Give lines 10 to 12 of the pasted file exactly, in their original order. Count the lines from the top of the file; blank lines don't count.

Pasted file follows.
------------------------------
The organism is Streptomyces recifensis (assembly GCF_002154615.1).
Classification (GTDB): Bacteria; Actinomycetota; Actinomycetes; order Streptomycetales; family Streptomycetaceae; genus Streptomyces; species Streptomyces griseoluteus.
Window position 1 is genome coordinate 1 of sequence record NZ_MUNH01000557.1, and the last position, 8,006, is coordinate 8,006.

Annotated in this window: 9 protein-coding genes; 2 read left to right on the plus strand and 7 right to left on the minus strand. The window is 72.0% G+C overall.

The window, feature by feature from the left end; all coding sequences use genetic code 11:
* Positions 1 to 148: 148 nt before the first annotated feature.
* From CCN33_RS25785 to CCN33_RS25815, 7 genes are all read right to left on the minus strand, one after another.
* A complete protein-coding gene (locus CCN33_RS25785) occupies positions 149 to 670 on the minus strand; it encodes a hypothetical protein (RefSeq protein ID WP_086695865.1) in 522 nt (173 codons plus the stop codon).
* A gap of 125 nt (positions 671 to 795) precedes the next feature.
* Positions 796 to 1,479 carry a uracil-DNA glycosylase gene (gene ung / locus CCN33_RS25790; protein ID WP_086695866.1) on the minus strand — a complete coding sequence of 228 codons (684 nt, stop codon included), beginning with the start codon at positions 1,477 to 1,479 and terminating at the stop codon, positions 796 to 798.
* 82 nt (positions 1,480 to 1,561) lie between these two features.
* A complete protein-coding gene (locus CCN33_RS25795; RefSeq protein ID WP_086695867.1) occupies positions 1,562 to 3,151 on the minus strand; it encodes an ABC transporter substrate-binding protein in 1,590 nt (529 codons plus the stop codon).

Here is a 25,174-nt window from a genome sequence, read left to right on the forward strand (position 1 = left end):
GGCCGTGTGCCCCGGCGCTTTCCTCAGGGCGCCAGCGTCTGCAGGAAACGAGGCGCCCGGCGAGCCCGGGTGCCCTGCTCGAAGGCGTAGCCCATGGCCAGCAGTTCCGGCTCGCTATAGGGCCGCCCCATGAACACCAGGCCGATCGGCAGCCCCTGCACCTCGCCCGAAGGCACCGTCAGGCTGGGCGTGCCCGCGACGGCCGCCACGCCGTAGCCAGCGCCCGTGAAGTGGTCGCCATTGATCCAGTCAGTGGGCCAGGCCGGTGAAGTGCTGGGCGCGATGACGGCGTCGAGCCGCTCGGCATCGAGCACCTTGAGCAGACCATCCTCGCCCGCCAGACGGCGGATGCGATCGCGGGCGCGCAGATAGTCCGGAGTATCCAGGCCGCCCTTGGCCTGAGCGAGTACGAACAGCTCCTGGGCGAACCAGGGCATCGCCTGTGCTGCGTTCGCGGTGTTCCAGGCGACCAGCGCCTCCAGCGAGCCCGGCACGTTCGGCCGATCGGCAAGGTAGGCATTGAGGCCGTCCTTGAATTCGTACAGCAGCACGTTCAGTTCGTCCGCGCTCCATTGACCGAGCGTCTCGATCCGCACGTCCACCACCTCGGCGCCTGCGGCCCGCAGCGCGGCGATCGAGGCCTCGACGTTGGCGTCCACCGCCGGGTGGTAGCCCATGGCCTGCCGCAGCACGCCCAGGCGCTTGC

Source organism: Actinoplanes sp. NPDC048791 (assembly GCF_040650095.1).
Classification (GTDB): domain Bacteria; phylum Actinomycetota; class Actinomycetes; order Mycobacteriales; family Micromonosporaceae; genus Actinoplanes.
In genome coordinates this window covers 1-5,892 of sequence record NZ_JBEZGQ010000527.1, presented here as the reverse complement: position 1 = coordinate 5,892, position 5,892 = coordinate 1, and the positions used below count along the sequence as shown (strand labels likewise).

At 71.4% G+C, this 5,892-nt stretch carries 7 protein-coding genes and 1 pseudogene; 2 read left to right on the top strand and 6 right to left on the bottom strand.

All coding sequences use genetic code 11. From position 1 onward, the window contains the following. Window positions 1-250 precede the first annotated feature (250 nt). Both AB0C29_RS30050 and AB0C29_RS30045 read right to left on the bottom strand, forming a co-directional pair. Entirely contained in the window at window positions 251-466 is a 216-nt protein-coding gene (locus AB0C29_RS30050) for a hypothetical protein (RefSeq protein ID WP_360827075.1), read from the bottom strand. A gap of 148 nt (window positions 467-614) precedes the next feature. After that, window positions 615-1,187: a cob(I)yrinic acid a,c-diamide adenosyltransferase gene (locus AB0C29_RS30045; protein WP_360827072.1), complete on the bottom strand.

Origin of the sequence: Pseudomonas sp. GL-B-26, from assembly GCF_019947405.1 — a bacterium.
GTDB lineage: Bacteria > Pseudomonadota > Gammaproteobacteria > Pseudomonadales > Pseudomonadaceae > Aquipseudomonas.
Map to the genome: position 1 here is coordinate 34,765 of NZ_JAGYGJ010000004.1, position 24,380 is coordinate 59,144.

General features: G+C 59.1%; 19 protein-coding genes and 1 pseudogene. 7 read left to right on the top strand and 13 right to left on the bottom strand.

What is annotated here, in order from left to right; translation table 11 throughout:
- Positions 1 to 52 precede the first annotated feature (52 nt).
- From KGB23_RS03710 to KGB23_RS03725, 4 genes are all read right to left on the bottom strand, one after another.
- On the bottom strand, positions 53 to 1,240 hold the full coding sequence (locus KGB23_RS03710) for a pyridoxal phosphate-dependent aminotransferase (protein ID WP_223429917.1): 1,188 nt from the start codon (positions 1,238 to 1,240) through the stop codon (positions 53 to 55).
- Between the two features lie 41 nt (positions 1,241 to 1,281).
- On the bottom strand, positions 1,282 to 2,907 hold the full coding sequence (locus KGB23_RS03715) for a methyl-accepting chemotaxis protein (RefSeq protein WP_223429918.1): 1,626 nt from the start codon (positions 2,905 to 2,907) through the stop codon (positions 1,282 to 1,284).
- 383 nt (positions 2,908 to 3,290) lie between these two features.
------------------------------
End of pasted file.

* Positions 796 to 1,479 carry a uracil-DNA glycosylase gene (gene ung / locus CCN33_RS25790; protein ID WP_086695866.1) on the minus strand — a complete coding sequence of 228 codons (684 nt, stop codon included), beginning with the start codon at positions 1,477 to 1,479 and terminating at the stop codon, positions 796 to 798.
* 82 nt (positions 1,480 to 1,561) lie between these two features.
* A complete protein-coding gene (locus CCN33_RS25795; RefSeq protein ID WP_086695867.1) occupies positions 1,562 to 3,151 on the minus strand; it encodes an ABC transporter substrate-binding protein in 1,590 nt (529 codons plus the stop codon).